A New Model for a Police Shooting Database?

Researchers in St. Louis broaden analysis of police force beyond just fatalities.


The lack of a federal government database to record and analyze deadly


interactions between law enforcement and the citizenry, described as "embarrassing and ridiculous" by FBI Director James Comey earlier this year, has led to journalists and citizen volunteers setting up their own databases to keep the public informed of the number of people killed each year by police.

Last week, Reason noted that the one thousandth fatality at the hands of US police in the year 2015 had been confirmed by The Guardian. Two independent websites, Fatal Encounters and Killed By Police, put the number at slightly over 1,000. But a new model for analyzing police shooting data could be emerging out of St. Louis. 

David Klinger, a former police officer who wrote of his experience having killed someone in the book Into the Kill Zone: A Cop's Eye View of Deadly Force, has devoted his post-law enforcement career in academia to studying and analyzing deadly force. He and 3 University of Missouri-St. Louis colleagues have authored a study that will be published in an upcoming issue of the Journal of Criminology and Public Policy, which analyzes 230 shootings by police in St. Louis from 2003-2012.

According to the St. Louis Post-Dispatch, "the study's methodology mines layers of information not broadly available" including some relatively surprising details such as "St. Louis officers missed the people they were shooting at in half the encounters" and "police shootings here were not necessarily associated with the most violent areas, or the prevailing race of the neighborhood."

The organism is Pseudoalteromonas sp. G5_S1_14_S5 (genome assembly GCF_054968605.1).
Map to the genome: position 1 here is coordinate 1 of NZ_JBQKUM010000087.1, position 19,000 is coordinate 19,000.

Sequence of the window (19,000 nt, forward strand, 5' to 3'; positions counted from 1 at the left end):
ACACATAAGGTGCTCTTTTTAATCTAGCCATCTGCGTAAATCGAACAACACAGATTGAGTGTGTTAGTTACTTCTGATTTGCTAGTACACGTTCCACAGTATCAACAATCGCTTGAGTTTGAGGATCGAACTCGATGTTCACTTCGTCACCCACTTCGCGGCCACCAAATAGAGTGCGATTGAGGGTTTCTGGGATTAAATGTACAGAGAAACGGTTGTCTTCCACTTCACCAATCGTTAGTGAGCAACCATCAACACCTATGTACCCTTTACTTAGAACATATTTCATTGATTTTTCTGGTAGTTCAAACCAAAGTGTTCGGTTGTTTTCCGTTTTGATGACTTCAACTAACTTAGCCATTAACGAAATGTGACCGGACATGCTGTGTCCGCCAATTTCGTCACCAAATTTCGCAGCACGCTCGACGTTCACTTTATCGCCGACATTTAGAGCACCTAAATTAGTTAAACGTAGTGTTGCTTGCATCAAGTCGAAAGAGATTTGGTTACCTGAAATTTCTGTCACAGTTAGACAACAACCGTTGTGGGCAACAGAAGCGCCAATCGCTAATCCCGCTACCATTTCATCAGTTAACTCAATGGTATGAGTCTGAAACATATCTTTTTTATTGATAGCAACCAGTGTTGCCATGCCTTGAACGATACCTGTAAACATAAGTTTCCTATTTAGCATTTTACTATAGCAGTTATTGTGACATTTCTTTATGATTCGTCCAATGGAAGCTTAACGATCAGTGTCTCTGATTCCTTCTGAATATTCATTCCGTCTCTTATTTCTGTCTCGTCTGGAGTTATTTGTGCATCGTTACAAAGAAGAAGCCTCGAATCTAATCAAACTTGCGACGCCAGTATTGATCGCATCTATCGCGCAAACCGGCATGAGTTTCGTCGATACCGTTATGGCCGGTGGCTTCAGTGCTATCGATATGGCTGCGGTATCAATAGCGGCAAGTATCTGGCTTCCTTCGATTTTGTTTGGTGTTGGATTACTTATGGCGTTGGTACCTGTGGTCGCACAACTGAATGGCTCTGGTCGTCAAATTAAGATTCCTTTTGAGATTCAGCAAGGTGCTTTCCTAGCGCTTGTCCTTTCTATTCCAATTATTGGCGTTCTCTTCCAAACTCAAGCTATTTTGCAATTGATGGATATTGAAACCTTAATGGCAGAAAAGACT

The Dispatch reports:

With no official national tally, recent news media efforts have tried to collect police shooting data. But they have been focused solely on fatalities — a relatively rare outcome that does not provide an accurate picture of the issue, the criminologists said.

Focusing only on deaths effectively looks at marksmanship, Klinger noted, as one department might fire more often than another one that kills more people.

Knowing more, police might find that one type of weapon or ammunition is more effective than another. Or whether the race of an officer and target plays a role. Or whether recruits from a particular academy class shoot more often.

"Our hope is to get other agencies around the country to participate as well, so we can get insight into the very important question on whether what we found in St. Louis is happening around the country," Klinger said. "We offer cogent argument about why this may be, but it might be different in other places."

For his part, the ex-cop turned academic Klinger has always asserted that he's no cop-basher, but he believes increased transparency will help police relations with the community and improve the public's view of law enforcement. Some of the data he and his colleagues have dug up backs the assertions of many police advocates that officers only deploy deadly force when absolutely necessary:

At least one suspect had a gun in 79 percent of (shootings)…

Most, possibly all, of those killed were armed, the report shows. In four instances, it says, the reports left it unclear. Twenty-nine had guns, and 14 of them fired at police. The others were listed with weapons that included knives, other edged weapons, a car, and a bat or brick.

It will be interesting to see what kind of impact the report has on a national scale. Now that there's a widespread awareness that the government lacks even the basic data to analyze the use of deadly force, the next step is to move past raw numbers and begin the process of understanding why police resort to deadly force. Granted, what happens in St. Louis may not directly correlate to Los Angeles, New York or Baltimore, but as a major city with no shortage of tension between police and the community, it's a reasonable barometer to begin a more substantive conversation.